The Story of Starting a Brew On Premises Business

    Posted by Pete Caputa on Apr 23, 2008 3:48:00 PM

    A few weeks back, Ray Schavone, owner of Deja Brew, sent me a great guest post "how to" article about starting a brew it yourself business. It was a great post with a lot of lessons for any business.

    I love "how-to" articles, but I like stories even more. If there's one thing a blog lends itself well to - it is storytelling. And people tend to relate to them. Maybe it stems from when our parents read us stories. I know that my son loves it when we read to him. 

    So, here's Ray's story. It's certainly entertaining and it reveals some great lessons too: 

    So you want to start your own business? Why? It's a lot more work than you might suspect. You'll have a jerk for a boss, and get to deal with everything, EVERYTHING, related to your business. You won't be able to call in sick, or take time off because the day is nice. And nobody, nobody, will sweep the floor as well as you will. Everyone else in your company will be an employee, and you know how much you care as an employee.

    Yeah, I was told all this and more, but went ahead and did it anyway. In some ways, I was lucky in my choice of business (beer, who doesn't like beer?). So how did it all start?

    Back in the middle ages, 1996 to be exact, I was down sized, right sized, laid off, use whatever term works for you, from the company I had worked for, for over 23 years. The company had been down sizing since 1987, and it became a rather depressing environment. I had been traveling to Canada on company business and had walked past a brew-on-premises operation one evening. It was intriguing to me as a home brewer, so I stopped in. Everyone was talking, smiling, having a beer or beers, good music in the background, and I fell in love. What a different environment from what I had been experiencing. So, a little bit of research, I found that there were some of these businesses operating in the U.S., and decided to check them out. I found one relatively close by, and spent a bit of time brewing there to get the feel for it. Same feeling to what I had experienced in Canada. It was a lot of fun...

    But, that day in 1996 came, and it was time to find something new. So, with my wife's blessing, I embarked on the road to open my own business, a brew-on-premise. I contacted several of the BOPs operating in the U.S. and just started asking the questions I needed to ask, what equipment they were using, how they were doing, what they would do differently. I bought a software package to write a business plan, followed the directions, and Voila!, a business plan.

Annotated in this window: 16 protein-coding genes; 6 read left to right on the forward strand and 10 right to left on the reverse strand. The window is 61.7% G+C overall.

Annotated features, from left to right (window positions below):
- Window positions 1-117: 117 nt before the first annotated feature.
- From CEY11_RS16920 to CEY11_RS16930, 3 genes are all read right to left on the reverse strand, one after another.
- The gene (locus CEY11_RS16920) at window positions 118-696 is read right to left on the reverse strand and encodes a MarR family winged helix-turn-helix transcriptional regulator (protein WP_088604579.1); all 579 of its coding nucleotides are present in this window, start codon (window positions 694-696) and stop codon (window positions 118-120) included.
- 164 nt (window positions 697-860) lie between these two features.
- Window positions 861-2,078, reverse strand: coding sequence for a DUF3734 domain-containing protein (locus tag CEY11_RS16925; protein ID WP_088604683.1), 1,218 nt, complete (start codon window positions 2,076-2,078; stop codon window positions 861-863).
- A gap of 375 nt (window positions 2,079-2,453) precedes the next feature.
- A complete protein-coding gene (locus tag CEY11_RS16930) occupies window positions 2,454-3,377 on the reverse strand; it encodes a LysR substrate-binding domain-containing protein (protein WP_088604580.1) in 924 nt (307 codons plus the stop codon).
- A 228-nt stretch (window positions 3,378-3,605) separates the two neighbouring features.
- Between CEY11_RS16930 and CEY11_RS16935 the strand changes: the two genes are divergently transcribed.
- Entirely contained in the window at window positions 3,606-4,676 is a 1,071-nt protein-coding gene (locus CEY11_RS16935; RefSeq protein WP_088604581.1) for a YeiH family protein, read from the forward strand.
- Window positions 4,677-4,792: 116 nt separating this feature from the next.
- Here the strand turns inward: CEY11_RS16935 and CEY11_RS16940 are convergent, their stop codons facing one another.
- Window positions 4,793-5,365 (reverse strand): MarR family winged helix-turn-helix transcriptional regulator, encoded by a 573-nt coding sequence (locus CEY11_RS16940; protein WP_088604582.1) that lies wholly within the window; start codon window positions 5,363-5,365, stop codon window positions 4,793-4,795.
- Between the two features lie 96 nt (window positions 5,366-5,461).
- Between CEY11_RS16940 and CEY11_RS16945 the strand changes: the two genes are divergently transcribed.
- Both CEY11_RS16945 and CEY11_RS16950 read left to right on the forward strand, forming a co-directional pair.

And so, shiny faced, full of enthusiasm and optimism, my newly printed business plan in hand, I gave a copy to a banker friend of the family, and anxiously awaited my funds. Well, the short story is he didn't approve my request or give me the funds. But he did give me some good advice; he told me that I needed an SBA loan.

    So I called the SBA. They told me I needed to go to one of their regional Small Business Development Centers, and have them help me with my business plan (but I have one! And I paid damn good money for that s/w package too). Ok, so I called the SBDC at Clark University in Worcester. I met with a wonderful and enthusiastic lady there (unfortunately, I don't remember her name, it was 11 years and many beers ago), who said she'd help me.

    BTW, if you are considering starting a business, I highly recommend contacting the SBDC at your nearest business school. What an incredible service they provide. FREE!!!

    Away we go, this wonderful lady became my drill sergeant. Questioned me on everything I wrote in the plan. Ugh.. But, she did put me in touch with an excellent business tax accountant who spent hours with me developing the financials of my plan... FREE! America, what a country!

    After a couple of months, my drill sergeant declared my plan to be ready. And off to the banks they sent me. They gave me a list of banks, with contacts, and I started calling. My first rejections were disappointments, but I was not fazed. By the 20th rejection, I was beginning to wonder. And then I read a story about Walt Disney being rejected by banks over 200 times for his Disney Land theme park. Onward I cried!

    Eventually, I found a bank that was interested. About 6 months after I started with my first plan, I had a funding commitment. Before the bank would give me the commitment, I had to find a location, and have a lease in place.

    And so the build out of the space began. It was undeveloped warehouse space. The building owner decided to pay for the build out. Sweet! The owner was building the space out for a couple of retail operations, and mine was to be the first.

    I contact the local Board of Health to review my floor lay out. They are very confused. (What are you trying to do?) I provide them with contact names for the BOH where similar businesses are located. At our meeting I laid out my floor plans, build out plans and the sanitizing chemicals I'd be using. They look at me and say, you know if everyone who needed BOH approval for a business in town came to us first, like you did, our job would be soooo much easier, and their approvals would go much faster. We love what you're doing, and we think you need to put a mop sink in here. Meeting over, approved.